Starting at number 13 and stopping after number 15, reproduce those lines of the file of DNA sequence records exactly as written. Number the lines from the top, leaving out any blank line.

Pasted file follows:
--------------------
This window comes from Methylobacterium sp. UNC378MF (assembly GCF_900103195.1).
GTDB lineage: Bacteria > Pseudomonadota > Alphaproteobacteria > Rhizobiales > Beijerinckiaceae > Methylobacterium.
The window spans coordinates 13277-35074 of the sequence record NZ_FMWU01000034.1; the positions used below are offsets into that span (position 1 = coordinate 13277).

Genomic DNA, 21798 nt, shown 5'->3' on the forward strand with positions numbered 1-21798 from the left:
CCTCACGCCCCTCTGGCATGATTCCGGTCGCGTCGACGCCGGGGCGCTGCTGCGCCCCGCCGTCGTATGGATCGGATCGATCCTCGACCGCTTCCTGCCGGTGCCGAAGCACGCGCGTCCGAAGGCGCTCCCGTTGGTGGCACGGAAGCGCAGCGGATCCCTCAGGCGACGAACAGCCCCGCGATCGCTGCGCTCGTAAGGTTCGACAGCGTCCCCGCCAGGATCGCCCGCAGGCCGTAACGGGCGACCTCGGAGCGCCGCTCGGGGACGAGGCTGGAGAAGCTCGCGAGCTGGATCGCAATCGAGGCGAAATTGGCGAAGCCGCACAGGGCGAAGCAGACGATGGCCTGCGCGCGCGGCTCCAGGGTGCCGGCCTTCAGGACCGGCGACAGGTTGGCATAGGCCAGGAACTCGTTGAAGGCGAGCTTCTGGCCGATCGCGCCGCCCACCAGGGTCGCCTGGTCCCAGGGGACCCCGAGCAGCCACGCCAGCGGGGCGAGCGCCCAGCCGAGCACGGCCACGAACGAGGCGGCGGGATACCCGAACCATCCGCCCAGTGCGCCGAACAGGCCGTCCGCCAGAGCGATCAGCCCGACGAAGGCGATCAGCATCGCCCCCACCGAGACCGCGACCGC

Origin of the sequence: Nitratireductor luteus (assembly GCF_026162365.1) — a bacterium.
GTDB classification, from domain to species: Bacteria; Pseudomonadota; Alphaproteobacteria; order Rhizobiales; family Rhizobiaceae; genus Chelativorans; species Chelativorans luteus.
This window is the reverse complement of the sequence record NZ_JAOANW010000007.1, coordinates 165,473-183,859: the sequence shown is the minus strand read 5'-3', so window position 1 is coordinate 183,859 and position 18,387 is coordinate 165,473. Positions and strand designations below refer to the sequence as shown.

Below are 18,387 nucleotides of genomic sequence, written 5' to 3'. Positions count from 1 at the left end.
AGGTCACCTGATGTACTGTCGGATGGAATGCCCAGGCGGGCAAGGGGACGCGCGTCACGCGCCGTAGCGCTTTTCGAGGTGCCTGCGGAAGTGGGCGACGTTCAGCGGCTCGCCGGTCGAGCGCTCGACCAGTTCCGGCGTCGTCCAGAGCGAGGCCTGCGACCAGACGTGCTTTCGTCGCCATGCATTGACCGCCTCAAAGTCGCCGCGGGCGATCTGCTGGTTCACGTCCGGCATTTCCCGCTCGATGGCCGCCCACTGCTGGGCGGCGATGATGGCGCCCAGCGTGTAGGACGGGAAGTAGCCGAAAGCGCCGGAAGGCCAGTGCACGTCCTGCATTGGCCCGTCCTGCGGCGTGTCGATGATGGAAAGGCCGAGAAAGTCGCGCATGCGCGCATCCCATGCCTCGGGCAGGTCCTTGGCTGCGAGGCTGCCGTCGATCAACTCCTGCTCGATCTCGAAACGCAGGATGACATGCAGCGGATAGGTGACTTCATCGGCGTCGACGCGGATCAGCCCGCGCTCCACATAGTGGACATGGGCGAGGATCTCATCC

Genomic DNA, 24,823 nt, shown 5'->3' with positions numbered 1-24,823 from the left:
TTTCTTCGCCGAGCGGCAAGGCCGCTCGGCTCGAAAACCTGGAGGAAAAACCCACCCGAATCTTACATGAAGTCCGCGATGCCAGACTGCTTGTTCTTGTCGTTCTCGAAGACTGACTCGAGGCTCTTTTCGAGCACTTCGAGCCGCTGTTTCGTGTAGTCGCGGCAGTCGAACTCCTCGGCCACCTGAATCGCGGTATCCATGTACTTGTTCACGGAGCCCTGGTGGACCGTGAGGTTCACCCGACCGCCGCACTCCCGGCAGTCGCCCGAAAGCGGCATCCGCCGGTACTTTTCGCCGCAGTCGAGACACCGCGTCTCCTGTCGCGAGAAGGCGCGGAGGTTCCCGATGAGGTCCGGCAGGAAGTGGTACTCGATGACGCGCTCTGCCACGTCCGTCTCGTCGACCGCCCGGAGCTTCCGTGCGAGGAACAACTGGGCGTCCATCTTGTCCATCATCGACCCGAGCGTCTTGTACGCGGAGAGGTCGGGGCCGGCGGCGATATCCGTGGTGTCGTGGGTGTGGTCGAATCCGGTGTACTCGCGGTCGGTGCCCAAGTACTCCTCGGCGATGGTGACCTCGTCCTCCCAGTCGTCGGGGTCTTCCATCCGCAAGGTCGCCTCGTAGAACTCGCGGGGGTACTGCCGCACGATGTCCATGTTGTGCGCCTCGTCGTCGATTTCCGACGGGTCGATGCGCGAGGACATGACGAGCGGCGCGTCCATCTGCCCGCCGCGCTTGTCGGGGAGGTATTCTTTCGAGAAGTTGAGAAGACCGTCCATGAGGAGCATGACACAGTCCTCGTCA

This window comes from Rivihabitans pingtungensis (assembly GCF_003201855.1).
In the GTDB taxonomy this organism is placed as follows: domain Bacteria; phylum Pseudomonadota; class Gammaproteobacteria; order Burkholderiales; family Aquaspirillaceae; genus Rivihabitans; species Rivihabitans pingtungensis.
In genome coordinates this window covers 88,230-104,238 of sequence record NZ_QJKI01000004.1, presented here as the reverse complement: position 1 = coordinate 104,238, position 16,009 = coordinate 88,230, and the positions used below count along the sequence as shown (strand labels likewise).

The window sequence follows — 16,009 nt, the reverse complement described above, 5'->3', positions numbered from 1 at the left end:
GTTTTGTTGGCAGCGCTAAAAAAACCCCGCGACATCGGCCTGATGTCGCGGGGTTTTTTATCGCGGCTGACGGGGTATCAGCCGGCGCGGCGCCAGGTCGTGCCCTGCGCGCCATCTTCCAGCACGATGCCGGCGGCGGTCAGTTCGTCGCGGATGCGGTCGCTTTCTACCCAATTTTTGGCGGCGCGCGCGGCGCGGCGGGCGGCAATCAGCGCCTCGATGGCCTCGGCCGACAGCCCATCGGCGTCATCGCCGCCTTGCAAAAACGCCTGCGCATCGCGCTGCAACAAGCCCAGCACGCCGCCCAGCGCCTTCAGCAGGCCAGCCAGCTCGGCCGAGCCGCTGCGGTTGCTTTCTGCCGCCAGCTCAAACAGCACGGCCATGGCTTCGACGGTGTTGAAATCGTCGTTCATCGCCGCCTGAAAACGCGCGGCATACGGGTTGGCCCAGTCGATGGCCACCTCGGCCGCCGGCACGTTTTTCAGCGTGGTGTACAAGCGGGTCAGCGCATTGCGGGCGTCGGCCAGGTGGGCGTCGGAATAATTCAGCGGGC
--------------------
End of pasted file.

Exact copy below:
This window comes from Rivihabitans pingtungensis (assembly GCF_003201855.1).
In the GTDB taxonomy this organism is placed as follows: domain Bacteria; phylum Pseudomonadota; class Gammaproteobacteria; order Burkholderiales; family Aquaspirillaceae; genus Rivihabitans; species Rivihabitans pingtungensis.
In genome coordinates this window covers 88,230-104,238 of sequence record NZ_QJKI01000004.1, presented here as the reverse complement: position 1 = coordinate 104,238, position 16,009 = coordinate 88,230, and the positions used below count along the sequence as shown (strand labels likewise).